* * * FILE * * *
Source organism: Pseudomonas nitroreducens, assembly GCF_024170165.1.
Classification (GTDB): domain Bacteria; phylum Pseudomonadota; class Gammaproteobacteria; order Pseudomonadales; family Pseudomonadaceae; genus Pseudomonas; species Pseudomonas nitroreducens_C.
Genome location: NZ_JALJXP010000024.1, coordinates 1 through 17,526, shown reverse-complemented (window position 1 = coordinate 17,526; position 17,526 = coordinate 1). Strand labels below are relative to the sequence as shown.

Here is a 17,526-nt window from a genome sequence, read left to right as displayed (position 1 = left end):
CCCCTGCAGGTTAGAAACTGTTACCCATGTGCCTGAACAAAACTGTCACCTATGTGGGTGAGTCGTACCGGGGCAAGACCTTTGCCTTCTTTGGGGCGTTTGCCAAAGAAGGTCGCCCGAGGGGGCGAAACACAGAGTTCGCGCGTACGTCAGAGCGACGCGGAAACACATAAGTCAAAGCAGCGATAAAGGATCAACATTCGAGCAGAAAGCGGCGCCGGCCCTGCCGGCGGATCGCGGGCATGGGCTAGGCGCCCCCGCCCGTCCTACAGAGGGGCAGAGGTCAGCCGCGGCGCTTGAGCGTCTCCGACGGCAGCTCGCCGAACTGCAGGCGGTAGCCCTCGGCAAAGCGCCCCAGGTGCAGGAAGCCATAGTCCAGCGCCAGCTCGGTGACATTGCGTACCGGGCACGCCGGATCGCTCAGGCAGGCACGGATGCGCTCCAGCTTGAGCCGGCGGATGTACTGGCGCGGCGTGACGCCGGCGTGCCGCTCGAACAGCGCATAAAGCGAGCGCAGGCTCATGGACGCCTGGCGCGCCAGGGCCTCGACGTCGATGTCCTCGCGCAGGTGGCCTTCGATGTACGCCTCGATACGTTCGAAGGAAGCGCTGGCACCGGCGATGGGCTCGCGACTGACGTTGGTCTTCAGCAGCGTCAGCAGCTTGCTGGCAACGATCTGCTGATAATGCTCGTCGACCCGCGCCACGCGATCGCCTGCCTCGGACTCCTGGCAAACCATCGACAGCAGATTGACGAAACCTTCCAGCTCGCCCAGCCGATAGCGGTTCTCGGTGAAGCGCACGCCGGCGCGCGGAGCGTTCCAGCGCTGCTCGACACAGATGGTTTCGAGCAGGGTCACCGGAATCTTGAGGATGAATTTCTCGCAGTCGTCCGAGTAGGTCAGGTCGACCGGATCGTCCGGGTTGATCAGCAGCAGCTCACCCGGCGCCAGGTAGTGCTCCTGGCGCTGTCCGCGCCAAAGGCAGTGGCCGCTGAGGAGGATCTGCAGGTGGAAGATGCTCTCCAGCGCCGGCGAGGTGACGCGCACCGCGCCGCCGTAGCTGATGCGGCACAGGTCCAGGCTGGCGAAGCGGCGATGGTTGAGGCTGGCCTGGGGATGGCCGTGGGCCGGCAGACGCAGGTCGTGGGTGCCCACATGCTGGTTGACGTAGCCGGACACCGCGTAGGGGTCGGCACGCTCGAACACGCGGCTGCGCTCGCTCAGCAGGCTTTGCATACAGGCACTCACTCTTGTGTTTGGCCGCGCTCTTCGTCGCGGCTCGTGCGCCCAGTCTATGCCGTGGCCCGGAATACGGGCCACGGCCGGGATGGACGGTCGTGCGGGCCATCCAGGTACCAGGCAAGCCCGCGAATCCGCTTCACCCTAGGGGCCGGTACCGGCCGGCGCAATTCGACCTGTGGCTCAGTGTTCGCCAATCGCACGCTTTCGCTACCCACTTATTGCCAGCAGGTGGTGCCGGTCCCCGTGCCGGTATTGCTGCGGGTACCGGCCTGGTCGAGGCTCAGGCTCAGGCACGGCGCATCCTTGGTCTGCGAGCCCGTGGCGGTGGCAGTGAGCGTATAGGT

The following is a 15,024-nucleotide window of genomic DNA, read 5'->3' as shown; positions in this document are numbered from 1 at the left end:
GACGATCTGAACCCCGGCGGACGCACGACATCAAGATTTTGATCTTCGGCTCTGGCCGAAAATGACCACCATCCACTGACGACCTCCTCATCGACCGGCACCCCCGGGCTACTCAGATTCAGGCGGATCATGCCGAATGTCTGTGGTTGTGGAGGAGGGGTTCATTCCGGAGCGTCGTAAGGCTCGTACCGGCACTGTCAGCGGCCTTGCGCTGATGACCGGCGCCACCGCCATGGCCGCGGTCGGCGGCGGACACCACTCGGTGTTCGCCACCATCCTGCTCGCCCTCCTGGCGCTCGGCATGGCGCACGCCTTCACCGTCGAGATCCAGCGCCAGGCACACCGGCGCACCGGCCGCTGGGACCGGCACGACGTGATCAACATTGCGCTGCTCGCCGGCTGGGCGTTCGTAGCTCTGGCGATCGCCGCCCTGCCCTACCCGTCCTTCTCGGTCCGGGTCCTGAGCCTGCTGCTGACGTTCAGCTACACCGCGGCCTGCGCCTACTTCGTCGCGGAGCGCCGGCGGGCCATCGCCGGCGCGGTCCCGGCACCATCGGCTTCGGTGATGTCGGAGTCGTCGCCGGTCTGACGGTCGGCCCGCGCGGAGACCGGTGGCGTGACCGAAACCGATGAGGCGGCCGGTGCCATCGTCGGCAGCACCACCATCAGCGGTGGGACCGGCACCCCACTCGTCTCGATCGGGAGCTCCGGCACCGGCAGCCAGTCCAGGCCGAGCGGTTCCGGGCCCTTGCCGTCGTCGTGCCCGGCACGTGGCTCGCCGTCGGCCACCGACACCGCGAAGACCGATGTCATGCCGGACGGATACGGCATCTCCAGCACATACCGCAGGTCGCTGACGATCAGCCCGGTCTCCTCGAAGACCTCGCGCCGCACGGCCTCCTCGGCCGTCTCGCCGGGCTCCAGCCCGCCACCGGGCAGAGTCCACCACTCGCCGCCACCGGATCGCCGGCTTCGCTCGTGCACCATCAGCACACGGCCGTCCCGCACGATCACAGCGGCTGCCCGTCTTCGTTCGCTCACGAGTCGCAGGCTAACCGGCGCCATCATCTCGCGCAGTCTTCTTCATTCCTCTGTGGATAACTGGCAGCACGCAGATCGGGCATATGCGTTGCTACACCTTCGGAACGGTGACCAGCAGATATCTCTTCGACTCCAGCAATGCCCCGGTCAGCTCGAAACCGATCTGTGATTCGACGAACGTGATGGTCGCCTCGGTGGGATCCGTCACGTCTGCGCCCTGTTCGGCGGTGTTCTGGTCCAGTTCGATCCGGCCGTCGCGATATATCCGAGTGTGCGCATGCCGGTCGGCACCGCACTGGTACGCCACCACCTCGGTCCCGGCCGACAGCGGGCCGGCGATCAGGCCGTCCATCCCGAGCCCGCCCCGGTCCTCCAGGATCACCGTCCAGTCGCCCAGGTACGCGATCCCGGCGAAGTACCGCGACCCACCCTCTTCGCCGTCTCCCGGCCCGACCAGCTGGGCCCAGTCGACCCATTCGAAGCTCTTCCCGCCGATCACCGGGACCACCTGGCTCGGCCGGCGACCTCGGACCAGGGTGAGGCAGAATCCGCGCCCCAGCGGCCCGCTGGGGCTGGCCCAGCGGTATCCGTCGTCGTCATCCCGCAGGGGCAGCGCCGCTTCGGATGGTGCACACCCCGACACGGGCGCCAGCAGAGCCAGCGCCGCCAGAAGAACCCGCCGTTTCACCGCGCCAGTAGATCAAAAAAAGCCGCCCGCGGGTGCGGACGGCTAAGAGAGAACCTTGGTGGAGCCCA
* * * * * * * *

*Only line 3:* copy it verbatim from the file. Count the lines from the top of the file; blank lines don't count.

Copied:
Genome location: NZ_JALJXP010000024.1, coordinates 1 through 17,526, shown reverse-complemented (window position 1 = coordinate 17,526; position 17,526 = coordinate 1). Strand labels below are relative to the sequence as shown.